Mitoxantrone® (Mitoxantrone Hydrochloride)
Information in this fact sheet is meant to assist you in making decisions about your treatment. Always make medication decisions in consultation with your healthcare team.
What is Mitoxantrone® used for?
Mitoxantrone® (sometimes spelt mitozantrone) is a chemotherapy drug for the treatment of androgen independent (hormone refractory) metastatic prostate cancer.
Mitoxantrone® belongs to a group of medicines called antineoplastic or cytotoxic medicines. You may also hear these being called chemotherapy medicines.
Mitoxantrone® is thought to work by interfering with the growth of cancer cells, which slows their growth and destroys them. The growth of normal cells in other parts of your body may also be affected.
Your doctor may have prescribed this medicine for another reason. Ask your doctor if you have any questions about why DBLTM Mitoxantrone Hydrochloride Injection Concentrate® has been prescribed for you.
This medicine is available only with a doctor’s prescription. DBLTM Mitoxantrone Hydrochloride Injection Concentrate® is not recommended for use in children as there is not enough information on its effects in children.
What does Mitoxantrone® look like?
Mitoxantrone® is a dark blue fluid
How is Mitoxantrone® given?
Mitoxantrone® is delivered as an infusion (drip) into your veins, over 3 to 5 minutes.
Mitoxantrone® must only be given by a doctor or nurse.
Mitoxantrone® is usually given once every 21 days, or it may be given over 2 to 5 days, depending on your condition. This is called ‘one cycle’ of chemotherapy. Your doctor will decide how many of these cycles you will need. The time between each dose of Mitoxantrone® may change depending on the results of your blood tests.
What are the common side effects?
Tell your doctor, nurse or pharmacist as soon as possible if you do not feel well while you are being given DBLTM Mitoxantrone® Hydrochloride Injection Concentrate.
Like other medicines that treat cancer, Mitoxantrone® may have unwanted side effects. All medicines can have side effects. Sometimes they are serious, most of the time they are not.
You may need medical treatment if you get some of the side effects.
Do not be alarmed by the following lists of side effects. You may not experience any of them.
Ask your doctor, nurse or pharmacist to answer any questions you may have.
You may notice a blue/green colour in your urine for up to 24 hours after you have been given Mitoxantrone®.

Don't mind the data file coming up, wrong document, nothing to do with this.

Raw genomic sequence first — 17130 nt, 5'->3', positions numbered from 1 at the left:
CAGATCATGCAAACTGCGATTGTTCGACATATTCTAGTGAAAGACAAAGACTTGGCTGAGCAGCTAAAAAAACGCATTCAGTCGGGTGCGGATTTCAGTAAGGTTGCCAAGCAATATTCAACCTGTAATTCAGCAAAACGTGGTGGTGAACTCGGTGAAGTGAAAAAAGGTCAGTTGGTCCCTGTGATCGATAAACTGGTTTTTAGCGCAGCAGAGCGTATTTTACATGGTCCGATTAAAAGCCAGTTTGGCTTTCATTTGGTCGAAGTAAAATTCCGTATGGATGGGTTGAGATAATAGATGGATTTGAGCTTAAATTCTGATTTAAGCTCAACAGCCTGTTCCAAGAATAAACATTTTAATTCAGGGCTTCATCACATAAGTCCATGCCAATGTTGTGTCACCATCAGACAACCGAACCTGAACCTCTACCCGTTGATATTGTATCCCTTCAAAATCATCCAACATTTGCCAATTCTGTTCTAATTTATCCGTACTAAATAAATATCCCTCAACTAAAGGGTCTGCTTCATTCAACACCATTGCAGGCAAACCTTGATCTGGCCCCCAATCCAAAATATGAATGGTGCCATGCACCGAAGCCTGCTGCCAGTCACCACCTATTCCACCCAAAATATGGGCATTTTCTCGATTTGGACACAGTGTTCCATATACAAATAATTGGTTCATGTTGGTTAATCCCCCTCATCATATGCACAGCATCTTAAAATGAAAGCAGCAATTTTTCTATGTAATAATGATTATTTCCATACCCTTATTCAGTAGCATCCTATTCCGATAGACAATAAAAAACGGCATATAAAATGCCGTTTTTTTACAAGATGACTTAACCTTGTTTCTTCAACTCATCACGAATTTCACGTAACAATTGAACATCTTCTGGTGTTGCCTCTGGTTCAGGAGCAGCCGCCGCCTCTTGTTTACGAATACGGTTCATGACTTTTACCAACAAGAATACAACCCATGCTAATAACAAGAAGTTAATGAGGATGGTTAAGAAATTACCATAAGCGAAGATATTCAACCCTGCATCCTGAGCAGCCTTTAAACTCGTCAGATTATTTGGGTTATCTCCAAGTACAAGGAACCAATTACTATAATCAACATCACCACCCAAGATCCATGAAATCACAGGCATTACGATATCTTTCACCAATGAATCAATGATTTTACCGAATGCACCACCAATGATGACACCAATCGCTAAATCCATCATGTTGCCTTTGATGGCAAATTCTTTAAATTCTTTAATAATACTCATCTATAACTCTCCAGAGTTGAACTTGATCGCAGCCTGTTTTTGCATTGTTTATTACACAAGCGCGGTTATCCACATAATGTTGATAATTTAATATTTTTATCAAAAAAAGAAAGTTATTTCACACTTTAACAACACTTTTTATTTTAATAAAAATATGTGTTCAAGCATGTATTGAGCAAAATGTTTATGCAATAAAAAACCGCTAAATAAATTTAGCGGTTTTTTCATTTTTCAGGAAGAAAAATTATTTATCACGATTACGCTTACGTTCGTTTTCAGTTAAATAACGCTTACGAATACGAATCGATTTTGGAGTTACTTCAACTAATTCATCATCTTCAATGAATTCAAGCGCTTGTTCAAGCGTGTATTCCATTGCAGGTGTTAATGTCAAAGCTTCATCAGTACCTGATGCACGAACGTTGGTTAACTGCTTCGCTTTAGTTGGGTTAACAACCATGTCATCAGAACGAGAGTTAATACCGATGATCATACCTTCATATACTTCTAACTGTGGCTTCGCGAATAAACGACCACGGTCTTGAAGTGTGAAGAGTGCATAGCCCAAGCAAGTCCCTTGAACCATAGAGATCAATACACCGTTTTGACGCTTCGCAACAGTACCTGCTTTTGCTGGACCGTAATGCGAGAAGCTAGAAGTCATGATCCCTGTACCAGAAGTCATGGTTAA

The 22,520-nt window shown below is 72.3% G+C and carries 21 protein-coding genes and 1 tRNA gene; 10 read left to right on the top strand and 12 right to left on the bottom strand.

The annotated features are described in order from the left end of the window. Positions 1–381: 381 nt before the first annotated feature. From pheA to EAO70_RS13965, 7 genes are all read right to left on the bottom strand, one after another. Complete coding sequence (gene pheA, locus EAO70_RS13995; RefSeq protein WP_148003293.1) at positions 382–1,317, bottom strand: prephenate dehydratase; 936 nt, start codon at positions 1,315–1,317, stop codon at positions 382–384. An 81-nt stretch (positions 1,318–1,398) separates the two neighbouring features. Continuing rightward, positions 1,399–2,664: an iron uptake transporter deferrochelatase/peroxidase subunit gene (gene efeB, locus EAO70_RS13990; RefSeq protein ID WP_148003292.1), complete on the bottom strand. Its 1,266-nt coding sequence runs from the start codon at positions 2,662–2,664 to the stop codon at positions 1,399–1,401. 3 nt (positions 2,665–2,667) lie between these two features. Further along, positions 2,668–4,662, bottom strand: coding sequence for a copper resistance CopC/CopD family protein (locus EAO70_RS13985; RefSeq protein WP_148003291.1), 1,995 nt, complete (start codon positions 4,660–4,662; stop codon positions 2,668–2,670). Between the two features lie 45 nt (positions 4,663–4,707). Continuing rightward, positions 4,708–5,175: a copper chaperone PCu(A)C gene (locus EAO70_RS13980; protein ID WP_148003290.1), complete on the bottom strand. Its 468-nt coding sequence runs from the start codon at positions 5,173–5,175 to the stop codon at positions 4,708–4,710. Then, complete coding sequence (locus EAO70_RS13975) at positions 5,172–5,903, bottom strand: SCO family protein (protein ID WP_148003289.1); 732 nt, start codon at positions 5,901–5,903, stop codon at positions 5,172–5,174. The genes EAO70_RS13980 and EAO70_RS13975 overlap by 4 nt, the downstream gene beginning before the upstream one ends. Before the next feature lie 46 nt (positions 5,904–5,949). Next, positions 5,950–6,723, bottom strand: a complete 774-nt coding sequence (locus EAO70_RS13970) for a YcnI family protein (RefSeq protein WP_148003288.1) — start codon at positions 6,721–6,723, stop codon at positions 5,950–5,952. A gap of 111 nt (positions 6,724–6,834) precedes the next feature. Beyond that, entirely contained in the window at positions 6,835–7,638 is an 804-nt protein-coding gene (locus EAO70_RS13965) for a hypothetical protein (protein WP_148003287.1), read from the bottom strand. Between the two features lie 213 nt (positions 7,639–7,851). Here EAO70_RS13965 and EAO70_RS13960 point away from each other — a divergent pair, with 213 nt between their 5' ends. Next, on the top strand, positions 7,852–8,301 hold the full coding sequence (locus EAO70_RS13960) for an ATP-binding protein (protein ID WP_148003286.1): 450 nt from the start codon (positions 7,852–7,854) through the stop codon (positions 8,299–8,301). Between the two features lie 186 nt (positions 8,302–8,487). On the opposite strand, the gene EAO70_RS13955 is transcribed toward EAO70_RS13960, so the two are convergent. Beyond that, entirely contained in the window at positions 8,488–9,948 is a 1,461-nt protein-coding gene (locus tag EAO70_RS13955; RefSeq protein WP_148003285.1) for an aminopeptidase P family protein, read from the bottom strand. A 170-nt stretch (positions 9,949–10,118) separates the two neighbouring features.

You may also notice a blue/green colour around the whites of your eyes. DO NOT panic – this is quite normal and is nothing to be concerned about.
Treatment with Mitoxantrone® causes the breakdown of tumour cells and this may affect how your liver and kidneys work. Your doctor will arrange regular blood tests to detect any changes.
Tell your doctor, nurse or pharmacist if you notice any of the following side effects and they worry you.
More common side effects:
- nausea or vomiting
- temporary hair loss
- mouth ulcers.
Most of the side effects of Mitoxantrone® are mild and do not last long.
What are the less common side effects?
If any of the following happen, tell your doctor, nurse or pharmacist immediately:
- slow or irregular heartbeat
- shortness of breath
- unusual tiredness after light exercise such as walking
- chest pain or fast heart rate
- swelling of the feet or legs.
These are serious side effects and may be signs that Mitoxantrone® is affecting the way your heart works. You may need urgent medical attention or hospitalisation.
Tell your doctor, nurse or pharmacist immediately if you notice any of the following symptoms:
- signs of an infection (e.g. fever, chills, sore throat, cough)
- soreness or ulceration of the mouth and/or back passage
- unusual bleeding or bruising (including blood in your stools or urine)
- tiredness or weakness.
These are very serious side effects and may mean the number of blood cells in your body is very low. You may need urgent medical attention or hospitalisation until the number of blood cells returns to normal.
Other side effects not listed above may occur in some patients. Tell your doctor, nurse or pharmacist if you notice anything that is making you feel unwell.
The side effects of Mitoxantrone® may take some time to occur. Therefore, even after you have finished your treatment, you should tell your doctor immediately if you notice any of the side effects listed in this section.
eviQ 2013, Prostate Metastatic Mitozantrone® and Prednisolone– Full view, Cancer Institute of NSW, 2nd April 2013, viewed 3rd July 2013.
Macmillan 2011, Mitoxantrone, Macmillan Cancer Support 1st Dec 2011, viewed 3rd July 2013.
TGA Consumer Medical Information (CMI), May 2012, DBLTM Mitoxantrone® Hydrochloride Injection Concentrate, Therapeutic Goods Administration May 2012, Canberra, viewed 3rd July 2013.
Prostate Cancer Foundation of Australia develops materials based on best available evidence and takes advice from recognised experts in the field in developing such resource; however it cannot guarantee and assumes no legal responsibility for the currency or completeness of the information.